Chinese folk religion (also known as Chinese popular religion) is the religious tradition of the Chinese, in which government officials and common people of China share religious practices and beliefs, including veneration of forces of nature and ancestors, exorcism of harmful forces, and a belief in the rational order of nature which can be influenced by human beings and their rulers. The gods or spirits, called shen, can be nature deities, city deities or tutelary deities of other human groups, national deities, cultural heroes and demigods, ancestors and progenitors, and deities of the kinship. Stories regarding some of these gods are codified into the body of Chinese mythology. By the eleventh century (Song period) these practices had been blended with Buddhist ideas of karma (one's own doing) and rebirth, and Taoist teachings about hierarchies of gods, to form the popular religious system which has lasted in many ways until the present day.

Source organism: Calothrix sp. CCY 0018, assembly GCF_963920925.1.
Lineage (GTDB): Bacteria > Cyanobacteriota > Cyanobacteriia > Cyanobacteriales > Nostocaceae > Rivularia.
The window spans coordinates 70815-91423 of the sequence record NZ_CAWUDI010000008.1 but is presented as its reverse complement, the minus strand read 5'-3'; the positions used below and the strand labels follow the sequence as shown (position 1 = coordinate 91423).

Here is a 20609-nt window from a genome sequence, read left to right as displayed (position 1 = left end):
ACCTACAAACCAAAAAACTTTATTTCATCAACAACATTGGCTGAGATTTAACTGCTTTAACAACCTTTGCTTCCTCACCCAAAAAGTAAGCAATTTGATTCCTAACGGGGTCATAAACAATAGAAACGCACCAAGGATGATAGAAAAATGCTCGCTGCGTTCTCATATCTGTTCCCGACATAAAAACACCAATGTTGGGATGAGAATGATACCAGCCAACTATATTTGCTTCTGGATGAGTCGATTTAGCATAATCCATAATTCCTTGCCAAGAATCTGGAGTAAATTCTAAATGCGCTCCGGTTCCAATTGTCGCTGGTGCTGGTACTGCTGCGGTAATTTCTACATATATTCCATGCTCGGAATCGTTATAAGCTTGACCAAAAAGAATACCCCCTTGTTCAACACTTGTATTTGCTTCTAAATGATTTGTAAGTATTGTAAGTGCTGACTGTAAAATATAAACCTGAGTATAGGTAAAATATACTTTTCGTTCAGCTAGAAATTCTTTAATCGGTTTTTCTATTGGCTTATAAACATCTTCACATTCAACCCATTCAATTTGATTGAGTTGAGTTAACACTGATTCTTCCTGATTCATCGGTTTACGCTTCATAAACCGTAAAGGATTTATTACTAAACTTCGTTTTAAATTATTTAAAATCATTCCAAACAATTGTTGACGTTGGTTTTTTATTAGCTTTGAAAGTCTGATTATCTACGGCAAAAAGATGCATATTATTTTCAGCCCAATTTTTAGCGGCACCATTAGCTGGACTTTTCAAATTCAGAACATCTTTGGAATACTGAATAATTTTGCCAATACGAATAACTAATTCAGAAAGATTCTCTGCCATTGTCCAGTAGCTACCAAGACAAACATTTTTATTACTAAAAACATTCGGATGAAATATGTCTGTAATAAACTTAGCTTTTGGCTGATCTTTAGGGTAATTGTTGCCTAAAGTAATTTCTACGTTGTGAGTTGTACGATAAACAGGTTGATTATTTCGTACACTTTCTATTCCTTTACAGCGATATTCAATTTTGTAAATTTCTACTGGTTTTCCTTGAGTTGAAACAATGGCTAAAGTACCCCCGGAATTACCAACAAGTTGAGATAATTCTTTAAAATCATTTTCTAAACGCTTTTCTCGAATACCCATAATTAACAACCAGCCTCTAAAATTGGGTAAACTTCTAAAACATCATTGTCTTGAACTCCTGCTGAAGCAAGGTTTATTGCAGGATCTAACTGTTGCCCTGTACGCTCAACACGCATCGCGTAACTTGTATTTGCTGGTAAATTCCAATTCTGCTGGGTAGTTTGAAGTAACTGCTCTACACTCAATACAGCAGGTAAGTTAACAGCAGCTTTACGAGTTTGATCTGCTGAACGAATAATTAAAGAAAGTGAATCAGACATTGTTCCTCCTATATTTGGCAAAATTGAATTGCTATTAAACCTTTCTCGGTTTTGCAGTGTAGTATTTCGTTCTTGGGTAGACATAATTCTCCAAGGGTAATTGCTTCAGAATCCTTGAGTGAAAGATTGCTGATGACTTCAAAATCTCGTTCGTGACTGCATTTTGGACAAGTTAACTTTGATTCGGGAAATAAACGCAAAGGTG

Chinese folk religions have a variety of sources, local forms, founder backgrounds, and ritual and philosophical traditions. Despite this diversity, Chinese folk religions have a common core that can be summarised as four spiritual, cosmological, and moral concepts: Tian, Heaven, the transcendent source of moral meaning; qi, the breath or energy that animates the universe; jingzu, the veneration of ancestors; and bao ying, moral reciprocity; together with two traditional concepts of fate and meaning: ming yun, the personal . . . more